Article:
"It's an important time for us all now in Sri Lanka," he says, looking out over the flat landscape and joining roads from the new memorial raised 50 metres above the army checkpoint.
"We have all endured so much suffering from all sides and we have to learn to work together and rebuild Sri Lanka. It has great potential for tourism up here in Jaffna but now there is nothing — only landmines. You are the first foreigner visitor I have met in Jaffna in years," he tells me.
He also looks at his 20-year-old daughter, Tajan.
"I never want her to have to live what we have lived through. Thankfully the government managed to defeat the LTTE and now that is behind us. We must look to the future but we must never forget the terrible war we all suffered through."
Little Sanduni, 11, a friend's daughter, also accompanies them on this pilgrimage.
"She is our hope for the future," Awickermansanghe says.
On one side of the road, the hulk of a rusting armoured bulldozer sits on a plinth, flower garlands hanging off twisted wire and gaping blast holes. A plaque marks that a young Sri Lankan soldier was posthumously awarded with a medal of honour for stopping the LTTE bulldozer at it tried to take an army bunker. On the other side of the road, behind the army checkpoint sponsored by the Colonial Group of Colombo, a topless Prado sits on bricks, its bodywork riddled with bullet holes. This was Prabhakaran's car, and some senior LTTE leaders were killed in it as they tried to flee the battle here at Elephant Pass.
At Kilinochchi, flattened buildings hem the A9. A 20-metre wide and 100-metre tall concrete tower lies toppled in a twisted mess of rusting rebar and rocks. A platoon of young soldiers clamber into a tractor-drawn trailer, balancing awkwardly as it fires into life and pulls away.
After 14 months of peace, there is little sign of reconstruction in this small city that was the headquarters of the LTTE for nearly 20 years.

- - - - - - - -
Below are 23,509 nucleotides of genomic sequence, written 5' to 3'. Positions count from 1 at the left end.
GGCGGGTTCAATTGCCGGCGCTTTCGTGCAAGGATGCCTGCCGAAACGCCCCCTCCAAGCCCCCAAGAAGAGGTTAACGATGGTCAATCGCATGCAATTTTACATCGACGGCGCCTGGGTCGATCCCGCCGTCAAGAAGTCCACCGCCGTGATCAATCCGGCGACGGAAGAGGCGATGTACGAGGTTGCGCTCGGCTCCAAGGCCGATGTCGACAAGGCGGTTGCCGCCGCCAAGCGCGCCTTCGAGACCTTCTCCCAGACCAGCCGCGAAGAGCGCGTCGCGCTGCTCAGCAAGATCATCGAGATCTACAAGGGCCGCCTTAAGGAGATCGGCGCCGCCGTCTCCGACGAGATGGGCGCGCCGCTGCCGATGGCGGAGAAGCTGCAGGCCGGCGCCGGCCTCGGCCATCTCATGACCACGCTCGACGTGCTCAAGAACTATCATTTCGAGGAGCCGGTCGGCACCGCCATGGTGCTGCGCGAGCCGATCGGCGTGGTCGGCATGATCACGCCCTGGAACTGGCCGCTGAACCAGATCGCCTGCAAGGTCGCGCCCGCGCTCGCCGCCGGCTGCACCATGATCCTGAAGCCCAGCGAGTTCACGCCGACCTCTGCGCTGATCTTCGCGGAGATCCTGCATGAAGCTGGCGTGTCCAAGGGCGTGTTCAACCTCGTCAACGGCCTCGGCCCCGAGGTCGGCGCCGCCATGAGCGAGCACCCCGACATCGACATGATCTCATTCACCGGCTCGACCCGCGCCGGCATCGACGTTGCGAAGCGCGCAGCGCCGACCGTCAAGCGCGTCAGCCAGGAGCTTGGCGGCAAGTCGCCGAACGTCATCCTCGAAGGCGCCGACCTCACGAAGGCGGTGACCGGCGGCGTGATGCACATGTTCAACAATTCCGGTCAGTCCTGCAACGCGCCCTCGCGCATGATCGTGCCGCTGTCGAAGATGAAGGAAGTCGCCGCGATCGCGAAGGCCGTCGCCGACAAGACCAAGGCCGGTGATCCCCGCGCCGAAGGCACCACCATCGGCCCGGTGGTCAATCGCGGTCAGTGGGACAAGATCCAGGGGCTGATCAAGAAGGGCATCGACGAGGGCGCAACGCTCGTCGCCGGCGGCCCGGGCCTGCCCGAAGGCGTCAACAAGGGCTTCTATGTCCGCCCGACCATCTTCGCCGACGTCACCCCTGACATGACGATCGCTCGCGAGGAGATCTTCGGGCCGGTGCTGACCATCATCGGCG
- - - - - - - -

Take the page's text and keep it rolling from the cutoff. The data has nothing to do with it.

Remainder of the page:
Instead, newly constructed sandbag emplacements are located every 100 metres down the main street, soldiers and armed police patrol the shops and stalls that are hawking vegetables, coconuts and dried fish and shrimp.
Every vehicle passing north to Jaffna or south to Maankulam on the A9 are stopped, identities checked, contents searched.
The only new construction visible so far as a peace dividend for the people of Kilinochchi is another new war memorial, opened by President Mahinda Rajapaske in May. It's a huge grey-painted concrete cube with a large crack running through it, dissected by a protruding brass shell. On top, a bronze lotus moves awkwardly in the wind. The monument is supposed to symbolise the struggle of all Sri Lankans in overcoming the LTTE terrorists. I can't help but think that with the size of the crack running through the concrete cube, it represents an island forever divided.
Further up the A9 near Chavakachcheri, the electricity company is planning to replace the concrete pylons along the road. The original ones are long since gone, blown up, knocked down, out of commission. The company has left the new concrete poles every 20 metres by the side of the road, waiting to be erected. The poles, however, won't be going up anytime soon, not until the land mines are gone.
All along this road, for kilometres on end, yellow tape is strung, written in Sinhalese, Tamil and English warning: MINES! More ominous red signs with skull and crossbones also warn of the landmine danger.
I watch one young soldier move back gingerly from behind the yellow tape to the cleared roadside, wrestling with a large blast-proof shield as he does so. He pulls off a mask ever so much like that worn by a welder, only more Perspex than metal. He is covered in sweat — nerves not humidity. He sits and draws out a cigarette, a nicotine break well deserved.
It will be years before these paddy fields and palm groves are safe to use.